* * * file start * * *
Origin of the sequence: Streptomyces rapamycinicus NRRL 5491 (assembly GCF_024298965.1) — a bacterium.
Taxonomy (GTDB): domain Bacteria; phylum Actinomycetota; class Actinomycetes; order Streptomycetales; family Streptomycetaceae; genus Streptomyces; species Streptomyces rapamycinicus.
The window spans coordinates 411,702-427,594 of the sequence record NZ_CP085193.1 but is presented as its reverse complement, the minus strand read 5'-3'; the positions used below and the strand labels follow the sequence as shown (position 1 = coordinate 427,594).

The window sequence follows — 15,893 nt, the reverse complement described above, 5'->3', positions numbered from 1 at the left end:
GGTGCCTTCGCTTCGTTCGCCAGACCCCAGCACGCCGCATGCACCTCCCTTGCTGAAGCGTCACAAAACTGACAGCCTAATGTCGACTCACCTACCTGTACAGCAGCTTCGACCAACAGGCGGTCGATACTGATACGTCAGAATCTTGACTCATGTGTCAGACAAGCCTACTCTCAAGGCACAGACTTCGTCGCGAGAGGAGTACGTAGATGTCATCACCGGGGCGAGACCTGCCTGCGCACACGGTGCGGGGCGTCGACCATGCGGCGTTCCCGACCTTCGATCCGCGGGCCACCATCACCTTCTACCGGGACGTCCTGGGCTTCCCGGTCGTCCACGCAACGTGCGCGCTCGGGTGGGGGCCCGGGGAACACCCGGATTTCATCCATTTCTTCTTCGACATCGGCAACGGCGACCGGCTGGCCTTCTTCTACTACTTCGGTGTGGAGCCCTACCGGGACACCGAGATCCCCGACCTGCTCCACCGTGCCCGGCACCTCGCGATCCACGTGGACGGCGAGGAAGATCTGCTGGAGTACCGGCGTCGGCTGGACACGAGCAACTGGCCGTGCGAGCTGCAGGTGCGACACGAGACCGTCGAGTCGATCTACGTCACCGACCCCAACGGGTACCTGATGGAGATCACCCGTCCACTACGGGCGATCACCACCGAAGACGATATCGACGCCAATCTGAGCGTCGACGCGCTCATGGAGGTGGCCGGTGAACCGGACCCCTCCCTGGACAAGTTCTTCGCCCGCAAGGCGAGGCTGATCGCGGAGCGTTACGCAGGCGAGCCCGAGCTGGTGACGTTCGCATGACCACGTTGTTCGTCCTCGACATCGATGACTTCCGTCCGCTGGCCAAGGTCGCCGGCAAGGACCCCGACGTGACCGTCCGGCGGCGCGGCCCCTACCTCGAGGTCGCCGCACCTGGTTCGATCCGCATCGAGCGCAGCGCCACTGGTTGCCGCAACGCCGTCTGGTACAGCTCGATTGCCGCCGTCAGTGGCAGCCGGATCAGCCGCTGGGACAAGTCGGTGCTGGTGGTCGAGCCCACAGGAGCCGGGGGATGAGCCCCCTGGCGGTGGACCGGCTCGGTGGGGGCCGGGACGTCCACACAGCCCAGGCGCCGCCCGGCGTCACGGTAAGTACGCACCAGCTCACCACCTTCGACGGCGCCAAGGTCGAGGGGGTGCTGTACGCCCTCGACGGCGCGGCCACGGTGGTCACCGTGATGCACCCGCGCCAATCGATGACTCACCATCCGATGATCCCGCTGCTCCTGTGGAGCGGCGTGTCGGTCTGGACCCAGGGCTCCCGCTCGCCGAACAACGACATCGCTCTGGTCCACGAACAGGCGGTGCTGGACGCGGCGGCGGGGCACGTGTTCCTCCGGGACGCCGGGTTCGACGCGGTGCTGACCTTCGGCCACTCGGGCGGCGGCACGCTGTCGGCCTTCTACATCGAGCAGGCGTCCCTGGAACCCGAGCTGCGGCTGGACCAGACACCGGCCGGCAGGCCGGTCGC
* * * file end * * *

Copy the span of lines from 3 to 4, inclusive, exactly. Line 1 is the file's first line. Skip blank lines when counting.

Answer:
The window spans coordinates 411,702-427,594 of the sequence record NZ_CP085193.1 but is presented as its reverse complement, the minus strand read 5'-3'; the positions used below and the strand labels follow the sequence as shown (position 1 = coordinate 427,594).

The window sequence follows — 15,893 nt, the reverse complement described above, 5'->3', positions numbered from 1 at the left end: